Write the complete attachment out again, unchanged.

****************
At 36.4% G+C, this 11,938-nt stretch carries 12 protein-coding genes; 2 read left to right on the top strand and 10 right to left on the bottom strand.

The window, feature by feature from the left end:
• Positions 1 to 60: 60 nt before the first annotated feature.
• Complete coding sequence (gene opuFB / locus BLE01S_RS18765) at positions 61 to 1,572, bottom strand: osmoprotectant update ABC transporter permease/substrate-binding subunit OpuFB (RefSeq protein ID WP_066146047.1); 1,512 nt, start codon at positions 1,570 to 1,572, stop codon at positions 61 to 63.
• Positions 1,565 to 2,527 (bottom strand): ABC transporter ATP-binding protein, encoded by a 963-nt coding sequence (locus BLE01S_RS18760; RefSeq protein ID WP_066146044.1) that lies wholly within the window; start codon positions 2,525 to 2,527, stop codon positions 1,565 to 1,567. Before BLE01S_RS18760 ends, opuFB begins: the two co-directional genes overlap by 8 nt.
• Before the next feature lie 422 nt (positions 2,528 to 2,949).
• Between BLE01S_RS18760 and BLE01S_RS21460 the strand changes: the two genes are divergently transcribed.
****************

At 36.4% G+C, this 11,938-nt stretch carries 12 protein-coding genes; 2 read left to right on the top strand and 10 right to left on the bottom strand.

The window, feature by feature from the left end:
• Positions 1 to 60: 60 nt before the first annotated feature.
• Complete coding sequence (gene opuFB / locus BLE01S_RS18765) at positions 61 to 1,572, bottom strand: osmoprotectant update ABC transporter permease/substrate-binding subunit OpuFB (RefSeq protein ID WP_066146047.1); 1,512 nt, start codon at positions 1,570 to 1,572, stop codon at positions 61 to 63.
• Positions 1,565 to 2,527 (bottom strand): ABC transporter ATP-binding protein, encoded by a 963-nt coding sequence (locus BLE01S_RS18760; RefSeq protein ID WP_066146044.1) that lies wholly within the window; start codon positions 2,525 to 2,527, stop codon positions 1,565 to 1,567. Before BLE01S_RS18760 ends, opuFB begins: the two co-directional genes overlap by 8 nt.
• Before the next feature lie 422 nt (positions 2,528 to 2,949).
• Between BLE01S_RS18760 and BLE01S_RS21460 the strand changes: the two genes are divergently transcribed.